- President Medvedev hopes 'negative scenario' in Kyrgyzstan averted
- Kyrgyz scenario may repeat in other states - Medvedev
- UN says ready to work with new Kyrgyz leadership
- UN ready to work with new Kyrgyz leadership
- Riots in the Kyrgyz capital
- Riots in Kyrgyz city of Talas
- Kyrgyzstan: economic indicators
- Kurmanbek Bakiyev remains defiant in politically split Kyrgyzstan
- Kyrgyz interim government reveals its future plans
- Opposition leaders “seized power in Kyrgyzstan”
- 68 dead as protests and rioting sweep Kyrgyzstan
- Kyrgyz opposition storms government headquarters in Bishkek
Russian President Dmitry Medvedev expressed hope on Friday that negative political developments in Kyrgyzstan have been averted.
"I hope this scenario has been ruled out especially after the former president submitted his resignation," Medvedev said, adding that the threat of a civil war in Kyrgyzstan had been real.
An official in the interim government told RIA Novosti on Friday that President Kurmanbek Bakiyev had faxed his resignation from Kazakhstan.
At least 80 people were killed and more than 1,500 injured during violent opposition protests, which broke out in Kyrgyzstan on April 7. Bakiyev fled the capital and an interim government was formed under the leadership of Roza Otunbayeva.
Bakiyev initially refused to resign and started gathering his supporters in southern Kyrgyzstan, but on Thursday he flew to Kazakhstan, from where the two-page resignation letter was faxed on Friday morning.
Medvedev said Russia, the United States, Kazakhstan and the Organization for Security and Cooperation in Europe had worked together to mediate Bakiyev's departure.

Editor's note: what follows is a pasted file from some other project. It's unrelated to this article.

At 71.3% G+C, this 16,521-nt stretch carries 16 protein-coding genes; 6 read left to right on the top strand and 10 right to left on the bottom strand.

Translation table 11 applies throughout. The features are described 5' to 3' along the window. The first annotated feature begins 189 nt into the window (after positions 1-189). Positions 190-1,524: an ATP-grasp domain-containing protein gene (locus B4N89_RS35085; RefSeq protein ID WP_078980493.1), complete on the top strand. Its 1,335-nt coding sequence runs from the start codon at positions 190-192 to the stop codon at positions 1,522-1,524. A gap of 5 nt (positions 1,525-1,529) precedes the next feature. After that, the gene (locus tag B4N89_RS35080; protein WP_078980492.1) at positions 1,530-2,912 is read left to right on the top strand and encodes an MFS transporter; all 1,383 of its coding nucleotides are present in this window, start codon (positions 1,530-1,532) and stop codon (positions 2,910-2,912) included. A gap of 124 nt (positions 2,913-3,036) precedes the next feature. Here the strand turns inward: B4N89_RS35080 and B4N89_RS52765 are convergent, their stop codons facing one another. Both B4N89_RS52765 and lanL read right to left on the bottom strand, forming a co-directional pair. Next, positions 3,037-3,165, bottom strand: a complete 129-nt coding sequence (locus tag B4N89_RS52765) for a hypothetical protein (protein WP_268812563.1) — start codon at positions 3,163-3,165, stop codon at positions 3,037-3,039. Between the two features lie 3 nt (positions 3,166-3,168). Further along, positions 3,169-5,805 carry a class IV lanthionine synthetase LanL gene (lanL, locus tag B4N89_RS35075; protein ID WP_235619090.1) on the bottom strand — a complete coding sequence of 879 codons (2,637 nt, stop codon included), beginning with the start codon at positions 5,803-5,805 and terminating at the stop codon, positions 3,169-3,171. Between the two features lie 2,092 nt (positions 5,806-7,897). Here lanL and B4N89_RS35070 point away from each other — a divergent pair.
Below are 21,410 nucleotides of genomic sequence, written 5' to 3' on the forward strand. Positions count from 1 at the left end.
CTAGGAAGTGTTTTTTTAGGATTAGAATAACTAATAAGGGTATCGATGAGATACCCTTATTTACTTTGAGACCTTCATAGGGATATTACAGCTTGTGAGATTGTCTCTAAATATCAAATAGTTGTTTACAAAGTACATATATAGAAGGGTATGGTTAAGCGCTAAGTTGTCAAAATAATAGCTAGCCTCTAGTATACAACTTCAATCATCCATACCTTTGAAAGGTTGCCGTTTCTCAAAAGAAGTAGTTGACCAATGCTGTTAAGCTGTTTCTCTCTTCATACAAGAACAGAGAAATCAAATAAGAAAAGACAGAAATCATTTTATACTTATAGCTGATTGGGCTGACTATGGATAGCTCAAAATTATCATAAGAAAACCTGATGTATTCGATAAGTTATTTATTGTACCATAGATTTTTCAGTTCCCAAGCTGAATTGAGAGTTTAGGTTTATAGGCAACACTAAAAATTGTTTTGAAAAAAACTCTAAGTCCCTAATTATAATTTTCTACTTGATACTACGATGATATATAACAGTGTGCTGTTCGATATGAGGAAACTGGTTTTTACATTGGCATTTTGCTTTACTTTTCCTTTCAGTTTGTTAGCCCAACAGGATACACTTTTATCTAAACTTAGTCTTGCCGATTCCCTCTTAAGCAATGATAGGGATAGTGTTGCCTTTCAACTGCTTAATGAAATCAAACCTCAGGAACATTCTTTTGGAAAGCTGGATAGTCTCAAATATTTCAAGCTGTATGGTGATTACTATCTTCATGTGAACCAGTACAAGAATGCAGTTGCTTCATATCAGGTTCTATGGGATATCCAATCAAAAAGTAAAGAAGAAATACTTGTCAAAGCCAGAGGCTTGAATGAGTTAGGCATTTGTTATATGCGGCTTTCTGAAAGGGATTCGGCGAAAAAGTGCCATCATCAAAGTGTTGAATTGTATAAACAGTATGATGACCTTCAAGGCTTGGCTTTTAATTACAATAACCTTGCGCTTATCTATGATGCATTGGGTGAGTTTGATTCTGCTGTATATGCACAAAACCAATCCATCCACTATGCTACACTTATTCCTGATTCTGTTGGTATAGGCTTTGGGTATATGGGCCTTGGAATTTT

"Our only goal was to avoid bloodshed. Unfortunately, the situation was escalating toward a full-scale civil war, and, consequently, toward the disintegration of the country," the president said.
Medvedev also said he did not rule out a repeat of the Kyrgyz scenario in other former Soviet republics if their leaders conduct policies similar to those of the ousted Kyrgyz president.
"In relation to the possibility of similar scenarios in ex-Soviet states or other countries - everything is possible in this world, if people are not happy with the authorities, if the authorities do not make efforts to support their people," Medvedev said at a news conference after a BRIC summit in Brazil.
"This scenario could repeat anywhere when the authorities lose their connection with the people," he said.
Several members of Bakiyev's family have been accused of corruption and taking millions of dollars out of state coffers.
BRASILIA, April 16 (RIA Novosti)
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